Communauté Zapotèque – Isthme de Tehuantepec
The Zapotecs call themselves: Binnizá (binni, people; zá, cloud: “People who come from the clouds”). For the Mexicans, the Zapotecs were “zapotecatl,” people who come from the region of Teozapotlan, “place where the gods live. It was the Spaniards who named them “zapotecs.
The Isthmus of Tehuantepec is the narrowest part of the Mexican Republic. It is located in the southeast, in the state of Oaxaca. It is composed of the districts of Juchitán, Tehuantepec and Jouxte, to the north, the isthmus of Veracruz to the south with the Pacific Ocean; to the west with the Sierra Juárez and Sierra Madre del Sur, and to the east with the state of Chiapas. The Zapotec population is concentrated in these areas.
The basis of organization among the Zapotecs is the family. At work, there is a family division that is marked by age and gender. Generally, men do not bring money home unless they are salaried employees or sell their oxen or a horse. If he is a hunter or fisherman, he takes only the product of his work and the woman is in charge of selling it. The woman is the one who sells the products from house to house, in the market or while traveling abroad. The Zapotecan woman enjoys her independence in society and is an important transmitter of her culture. Solidarity is an important element of Zapotec society.
The traditional dress of a Zapotec woman is the hupil. It is usually made of velvet and cotton, and is almost always decorated with images of flowers in different colors.
The main celebrations of the Zapotec community are :
Day of the Dead
In each region of Mexico, communities celebrate this day, which is very important for the country, with different pre-Hispanic rituals specific to each community.
In the Zapotec community, this day is a mixture of pre-Hispanic and Spanish heritage.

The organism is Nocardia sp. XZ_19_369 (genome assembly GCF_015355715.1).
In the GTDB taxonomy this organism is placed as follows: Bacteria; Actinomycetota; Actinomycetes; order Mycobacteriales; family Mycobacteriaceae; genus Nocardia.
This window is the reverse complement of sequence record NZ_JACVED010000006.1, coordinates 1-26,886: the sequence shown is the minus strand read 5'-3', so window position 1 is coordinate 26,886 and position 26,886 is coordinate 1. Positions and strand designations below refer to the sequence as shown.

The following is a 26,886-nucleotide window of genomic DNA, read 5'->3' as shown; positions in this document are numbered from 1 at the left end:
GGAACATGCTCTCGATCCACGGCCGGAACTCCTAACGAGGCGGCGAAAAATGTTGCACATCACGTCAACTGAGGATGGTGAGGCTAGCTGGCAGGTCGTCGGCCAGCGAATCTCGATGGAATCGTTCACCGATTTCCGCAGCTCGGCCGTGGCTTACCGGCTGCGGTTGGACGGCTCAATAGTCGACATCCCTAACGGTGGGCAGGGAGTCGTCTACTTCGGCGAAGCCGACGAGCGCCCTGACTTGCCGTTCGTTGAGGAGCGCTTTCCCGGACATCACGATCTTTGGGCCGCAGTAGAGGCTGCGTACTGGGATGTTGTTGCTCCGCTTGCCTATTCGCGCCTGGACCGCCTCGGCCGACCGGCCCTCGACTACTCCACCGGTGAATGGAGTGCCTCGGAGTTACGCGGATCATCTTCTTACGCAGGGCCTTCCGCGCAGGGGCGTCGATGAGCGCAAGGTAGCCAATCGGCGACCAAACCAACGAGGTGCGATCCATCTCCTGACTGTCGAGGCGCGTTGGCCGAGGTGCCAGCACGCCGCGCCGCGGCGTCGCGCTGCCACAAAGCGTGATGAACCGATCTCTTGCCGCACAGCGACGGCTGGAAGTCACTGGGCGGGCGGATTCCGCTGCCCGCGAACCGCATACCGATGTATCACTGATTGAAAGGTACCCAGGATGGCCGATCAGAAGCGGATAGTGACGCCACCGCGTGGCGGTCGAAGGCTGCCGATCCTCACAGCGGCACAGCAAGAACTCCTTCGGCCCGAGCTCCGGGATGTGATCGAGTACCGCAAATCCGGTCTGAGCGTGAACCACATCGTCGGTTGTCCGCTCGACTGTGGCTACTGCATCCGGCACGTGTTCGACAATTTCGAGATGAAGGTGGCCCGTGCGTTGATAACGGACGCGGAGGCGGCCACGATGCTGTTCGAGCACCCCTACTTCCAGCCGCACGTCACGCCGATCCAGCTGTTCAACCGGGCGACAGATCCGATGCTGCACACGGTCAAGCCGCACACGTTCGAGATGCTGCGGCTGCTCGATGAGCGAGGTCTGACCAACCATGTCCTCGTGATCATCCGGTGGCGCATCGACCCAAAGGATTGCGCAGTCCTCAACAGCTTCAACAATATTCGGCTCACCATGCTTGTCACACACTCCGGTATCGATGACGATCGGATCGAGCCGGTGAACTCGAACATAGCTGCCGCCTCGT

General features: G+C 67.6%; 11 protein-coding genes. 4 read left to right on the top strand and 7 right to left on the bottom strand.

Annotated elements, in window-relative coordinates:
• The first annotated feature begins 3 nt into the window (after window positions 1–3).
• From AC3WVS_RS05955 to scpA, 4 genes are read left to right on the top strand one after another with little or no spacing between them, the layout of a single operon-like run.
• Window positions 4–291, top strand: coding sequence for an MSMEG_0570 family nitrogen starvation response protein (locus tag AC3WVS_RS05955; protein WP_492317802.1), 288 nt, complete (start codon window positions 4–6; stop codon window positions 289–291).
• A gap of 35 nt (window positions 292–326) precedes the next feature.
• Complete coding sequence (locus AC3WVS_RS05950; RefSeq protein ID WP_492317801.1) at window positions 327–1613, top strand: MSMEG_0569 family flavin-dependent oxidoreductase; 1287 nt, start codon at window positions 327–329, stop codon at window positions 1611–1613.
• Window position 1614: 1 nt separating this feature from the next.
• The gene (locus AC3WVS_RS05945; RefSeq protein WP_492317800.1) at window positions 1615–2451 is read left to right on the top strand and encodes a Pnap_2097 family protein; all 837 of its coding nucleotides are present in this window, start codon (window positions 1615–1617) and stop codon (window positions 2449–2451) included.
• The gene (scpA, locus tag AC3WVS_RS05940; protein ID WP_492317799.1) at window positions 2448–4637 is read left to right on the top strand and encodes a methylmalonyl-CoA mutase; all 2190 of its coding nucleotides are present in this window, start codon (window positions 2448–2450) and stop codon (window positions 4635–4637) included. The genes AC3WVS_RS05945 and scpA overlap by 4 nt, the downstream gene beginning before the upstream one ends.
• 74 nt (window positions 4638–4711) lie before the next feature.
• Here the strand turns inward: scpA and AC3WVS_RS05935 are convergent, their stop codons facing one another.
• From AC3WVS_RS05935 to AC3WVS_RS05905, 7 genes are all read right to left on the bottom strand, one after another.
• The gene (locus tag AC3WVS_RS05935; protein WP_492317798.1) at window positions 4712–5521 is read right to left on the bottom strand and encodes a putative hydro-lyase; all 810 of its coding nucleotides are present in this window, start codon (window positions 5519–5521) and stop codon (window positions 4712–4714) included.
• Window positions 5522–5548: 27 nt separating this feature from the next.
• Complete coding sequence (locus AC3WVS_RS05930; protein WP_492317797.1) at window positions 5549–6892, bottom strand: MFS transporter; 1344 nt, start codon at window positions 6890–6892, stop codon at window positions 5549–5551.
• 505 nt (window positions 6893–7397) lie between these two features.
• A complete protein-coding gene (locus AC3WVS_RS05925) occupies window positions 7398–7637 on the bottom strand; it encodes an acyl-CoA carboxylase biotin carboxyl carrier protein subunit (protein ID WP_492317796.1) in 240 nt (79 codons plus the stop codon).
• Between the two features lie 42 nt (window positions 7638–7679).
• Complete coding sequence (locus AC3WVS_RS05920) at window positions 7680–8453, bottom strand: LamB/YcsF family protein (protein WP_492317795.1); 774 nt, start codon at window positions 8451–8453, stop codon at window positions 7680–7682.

Guelaguetza is a Zapotec word that means to offer or present. In its broadest sense, it is a generous act of giving, when the opportunity presents itself, and which will always be reciprocated by the one who has received. Men and women from the eight regions of the state make offerings to the people of Oaxaca City who receive them with pleasure. From the Central Valleys, La Cañada, Papaloapan, La Mixteca, La Costa, the Isthmus of Tehuantepec, the Sierras Norte and the Sierra Sur, they come to offer the products of the Earth to their guests.
It is also said that these festivities have their origin in the colonial era and would be linked to the “Festival Corpus Christi” of the Carmelite temple Carmen Alto, which the Carmelites built on the slopes of a hill that the Zapotecs had called Bella Vista, and was celebrated the following Monday, July 16.
– Night of Candles
It is a night activity that takes place every year with a religious objective, where the Zapotecs venerate various patron saints of the neighborhoods, towns and cities of the region.
It is important to clarify that in this type of fiesta, clothing is the most important thing and should not be considered trivial, because it goes beyond respect for the Zapotecan saints.